First, my apologies to used car salesmen.  I put the above in quotes intentionally to make it clear I have no problem with those selling used cars.  I reject any charge that I am comparing the ethics of those running the big hospitals with those who sell cars, new or used.  I have the utmost respect for those involved in the car business.  Ok.  Let’s get underway.

Sometimes the big hospitals just can’t help themselves.   In an effort to advertise and reach out to the public they show more cards than they mean to.  An article in our local paper touting the benefits of robotic gallbladder surgery (although in the body of the article, that such “benefits” are unknown and unclear is reluctantly admitted), very clearly brandishes a smoking gun.  “Hospital representatives say having the robot-assisted surgery doesn’t cost the patient more.  It is about $5000 more for the hospital, but the hospital writes that off as an additional cost for using the robot.  The machine at O.U. Medical Center Edmond cost (sic) about $1.8 million.”

See it?  Here’s a clue.  O.U. Medical Center Edmond isn’t in the business of doing robotic gallbladder surgeries to lose money.  See it now? They are flushing $5000 down the toilet and still making money.  Ouch.  That’s kind of embarrassing isn’t it?  Especially when you look at this.  Keep in mind that our price includes everything:  surgeon, anesthesia and facility fees.   Think about how angry you would be to think you had bought an automobile, only to find out later that the “discount” you were given to make it such a good deal was a sufficient amount to completely pay for the vehicle at another dealer.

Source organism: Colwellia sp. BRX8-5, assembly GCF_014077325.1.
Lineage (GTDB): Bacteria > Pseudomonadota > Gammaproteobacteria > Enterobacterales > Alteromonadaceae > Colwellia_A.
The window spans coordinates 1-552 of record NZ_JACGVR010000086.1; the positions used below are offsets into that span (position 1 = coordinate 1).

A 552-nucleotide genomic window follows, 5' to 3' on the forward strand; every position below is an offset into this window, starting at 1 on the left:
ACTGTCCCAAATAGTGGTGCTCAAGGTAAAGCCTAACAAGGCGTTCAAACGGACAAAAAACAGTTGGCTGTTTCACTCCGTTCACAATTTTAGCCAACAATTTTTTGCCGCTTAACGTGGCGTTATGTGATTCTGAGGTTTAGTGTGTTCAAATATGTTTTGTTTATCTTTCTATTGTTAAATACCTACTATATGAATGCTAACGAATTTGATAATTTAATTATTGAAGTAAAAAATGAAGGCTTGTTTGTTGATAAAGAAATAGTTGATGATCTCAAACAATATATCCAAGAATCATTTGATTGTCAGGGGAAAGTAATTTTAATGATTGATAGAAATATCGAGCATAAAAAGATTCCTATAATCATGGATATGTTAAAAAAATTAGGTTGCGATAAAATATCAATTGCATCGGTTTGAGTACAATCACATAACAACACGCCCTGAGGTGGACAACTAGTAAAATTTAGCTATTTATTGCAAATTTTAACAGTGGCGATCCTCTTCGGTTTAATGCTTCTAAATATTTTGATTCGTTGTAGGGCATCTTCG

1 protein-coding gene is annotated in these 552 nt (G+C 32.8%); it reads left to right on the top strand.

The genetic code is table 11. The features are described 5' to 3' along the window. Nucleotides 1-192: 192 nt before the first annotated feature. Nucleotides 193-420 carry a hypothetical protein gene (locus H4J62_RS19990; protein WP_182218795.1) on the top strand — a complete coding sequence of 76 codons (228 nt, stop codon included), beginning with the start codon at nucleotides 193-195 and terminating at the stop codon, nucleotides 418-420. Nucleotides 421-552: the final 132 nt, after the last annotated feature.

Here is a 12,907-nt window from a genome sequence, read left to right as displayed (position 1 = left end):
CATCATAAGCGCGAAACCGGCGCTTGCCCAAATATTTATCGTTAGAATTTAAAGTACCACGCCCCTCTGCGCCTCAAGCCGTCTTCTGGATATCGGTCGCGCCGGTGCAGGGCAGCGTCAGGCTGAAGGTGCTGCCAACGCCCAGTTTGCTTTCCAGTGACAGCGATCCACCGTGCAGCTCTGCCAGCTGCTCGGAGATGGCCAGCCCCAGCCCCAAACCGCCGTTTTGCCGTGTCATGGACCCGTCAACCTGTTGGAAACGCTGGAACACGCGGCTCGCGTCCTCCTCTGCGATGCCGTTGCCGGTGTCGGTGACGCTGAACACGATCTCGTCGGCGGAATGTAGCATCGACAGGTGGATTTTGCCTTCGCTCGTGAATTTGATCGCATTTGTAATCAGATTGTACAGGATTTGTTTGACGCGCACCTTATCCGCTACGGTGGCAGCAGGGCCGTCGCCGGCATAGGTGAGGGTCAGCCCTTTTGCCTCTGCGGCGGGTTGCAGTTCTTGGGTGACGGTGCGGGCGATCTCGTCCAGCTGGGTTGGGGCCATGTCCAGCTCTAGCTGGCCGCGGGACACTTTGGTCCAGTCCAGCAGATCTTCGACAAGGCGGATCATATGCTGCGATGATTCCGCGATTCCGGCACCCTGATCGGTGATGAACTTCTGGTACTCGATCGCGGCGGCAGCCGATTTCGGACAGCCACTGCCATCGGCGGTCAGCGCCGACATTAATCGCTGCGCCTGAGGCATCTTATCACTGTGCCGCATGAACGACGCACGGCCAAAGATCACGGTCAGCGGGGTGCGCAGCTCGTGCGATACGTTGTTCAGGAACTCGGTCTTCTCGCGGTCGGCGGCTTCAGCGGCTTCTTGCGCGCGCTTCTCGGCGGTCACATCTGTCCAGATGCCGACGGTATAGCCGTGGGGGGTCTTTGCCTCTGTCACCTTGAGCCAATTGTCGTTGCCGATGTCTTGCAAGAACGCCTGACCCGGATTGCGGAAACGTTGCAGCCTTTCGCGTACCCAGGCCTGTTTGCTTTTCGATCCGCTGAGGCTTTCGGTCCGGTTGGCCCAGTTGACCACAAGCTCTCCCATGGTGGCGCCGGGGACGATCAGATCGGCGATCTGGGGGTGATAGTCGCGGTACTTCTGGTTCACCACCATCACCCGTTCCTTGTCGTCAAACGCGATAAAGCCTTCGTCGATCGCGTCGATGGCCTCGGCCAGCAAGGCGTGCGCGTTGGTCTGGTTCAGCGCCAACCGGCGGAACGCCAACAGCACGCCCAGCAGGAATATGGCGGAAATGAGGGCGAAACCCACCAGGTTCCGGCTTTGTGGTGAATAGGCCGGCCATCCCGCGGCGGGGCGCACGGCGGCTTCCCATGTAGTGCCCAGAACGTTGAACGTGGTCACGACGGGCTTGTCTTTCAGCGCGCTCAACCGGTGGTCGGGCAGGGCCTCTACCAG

Keep this in mind when you hear folks talk about the “greedy doctors” and the high price of health care.  How is it that the Surgery Center of Oklahoma can be owned by a bunch of “greedy doctors” and charge so much less for surgical care? 

One more thing.  If you’ve kept up with this blog and are familiar with the uncompensated care scam you also realize that in all likelihood the hospital, rather than “writing off” the $5000, is receiving a portion of this “write off” as a rebate from the taxpayers later.  They are telling us in the article they don’t need the $5000 to maintain their profitability on this case.  They aren’t telling us that they are getting part of it later, anyway, from folks who didn’t have their gallbladders removed at all.  Seems like that’s the story that ought to be in the newspaper.

G. Keith Smith, M.D.